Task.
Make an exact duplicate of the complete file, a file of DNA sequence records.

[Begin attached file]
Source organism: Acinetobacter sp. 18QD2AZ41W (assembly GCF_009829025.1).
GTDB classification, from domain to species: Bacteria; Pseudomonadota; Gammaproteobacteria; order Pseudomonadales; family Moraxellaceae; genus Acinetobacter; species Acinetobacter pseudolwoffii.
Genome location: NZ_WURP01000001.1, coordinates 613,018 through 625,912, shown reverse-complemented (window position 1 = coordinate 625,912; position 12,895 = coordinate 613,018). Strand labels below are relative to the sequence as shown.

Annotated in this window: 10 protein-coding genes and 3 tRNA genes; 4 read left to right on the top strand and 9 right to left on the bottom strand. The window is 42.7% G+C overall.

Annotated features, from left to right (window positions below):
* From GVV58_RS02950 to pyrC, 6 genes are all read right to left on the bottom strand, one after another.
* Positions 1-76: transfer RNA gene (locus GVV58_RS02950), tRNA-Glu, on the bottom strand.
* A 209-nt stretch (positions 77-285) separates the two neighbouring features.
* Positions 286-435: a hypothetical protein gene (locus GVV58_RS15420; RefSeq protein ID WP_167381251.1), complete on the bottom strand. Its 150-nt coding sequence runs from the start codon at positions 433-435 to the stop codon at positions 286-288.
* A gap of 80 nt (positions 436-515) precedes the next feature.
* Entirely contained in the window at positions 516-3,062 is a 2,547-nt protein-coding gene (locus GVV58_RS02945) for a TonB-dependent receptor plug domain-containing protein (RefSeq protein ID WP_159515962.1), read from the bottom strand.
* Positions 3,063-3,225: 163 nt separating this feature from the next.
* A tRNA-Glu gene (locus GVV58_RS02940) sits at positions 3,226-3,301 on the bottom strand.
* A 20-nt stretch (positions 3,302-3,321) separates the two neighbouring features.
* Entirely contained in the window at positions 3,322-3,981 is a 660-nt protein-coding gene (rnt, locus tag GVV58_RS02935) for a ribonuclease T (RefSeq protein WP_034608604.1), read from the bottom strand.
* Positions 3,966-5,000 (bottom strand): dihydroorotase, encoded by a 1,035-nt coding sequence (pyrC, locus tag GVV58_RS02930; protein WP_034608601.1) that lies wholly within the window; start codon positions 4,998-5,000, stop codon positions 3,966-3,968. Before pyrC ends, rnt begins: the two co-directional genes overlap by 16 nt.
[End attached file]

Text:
Source organism: Acinetobacter sp. 18QD2AZ41W (assembly GCF_009829025.1).
GTDB classification, from domain to species: Bacteria; Pseudomonadota; Gammaproteobacteria; order Pseudomonadales; family Moraxellaceae; genus Acinetobacter; species Acinetobacter pseudolwoffii.
Genome location: NZ_WURP01000001.1, coordinates 613,018 through 625,912, shown reverse-complemented (window position 1 = coordinate 625,912; position 12,895 = coordinate 613,018). Strand labels below are relative to the sequence as shown.

Annotated in this window: 10 protein-coding genes and 3 tRNA genes; 4 read left to right on the top strand and 9 right to left on the bottom strand. The window is 42.7% G+C overall.

Annotated features, from left to right (window positions below):
* From GVV58_RS02950 to pyrC, 6 genes are all read right to left on the bottom strand, one after another.
* Positions 1-76: transfer RNA gene (locus GVV58_RS02950), tRNA-Glu, on the bottom strand.
* A 209-nt stretch (positions 77-285) separates the two neighbouring features.
* Positions 286-435: a hypothetical protein gene (locus GVV58_RS15420; RefSeq protein ID WP_167381251.1), complete on the bottom strand. Its 150-nt coding sequence runs from the start codon at positions 433-435 to the stop codon at positions 286-288.
* A gap of 80 nt (positions 436-515) precedes the next feature.
* Entirely contained in the window at positions 516-3,062 is a 2,547-nt protein-coding gene (locus GVV58_RS02945) for a TonB-dependent receptor plug domain-containing protein (RefSeq protein ID WP_159515962.1), read from the bottom strand.
* Positions 3,063-3,225: 163 nt separating this feature from the next.
* A tRNA-Glu gene (locus GVV58_RS02940) sits at positions 3,226-3,301 on the bottom strand.
* A 20-nt stretch (positions 3,302-3,321) separates the two neighbouring features.
* Entirely contained in the window at positions 3,322-3,981 is a 660-nt protein-coding gene (rnt, locus tag GVV58_RS02935) for a ribonuclease T (RefSeq protein WP_034608604.1), read from the bottom strand.
* Positions 3,966-5,000 (bottom strand): dihydroorotase, encoded by a 1,035-nt coding sequence (pyrC, locus tag GVV58_RS02930; protein WP_034608601.1) that lies wholly within the window; start codon positions 4,998-5,000, stop codon positions 3,966-3,968. Before pyrC ends, rnt begins: the two co-directional genes overlap by 16 nt.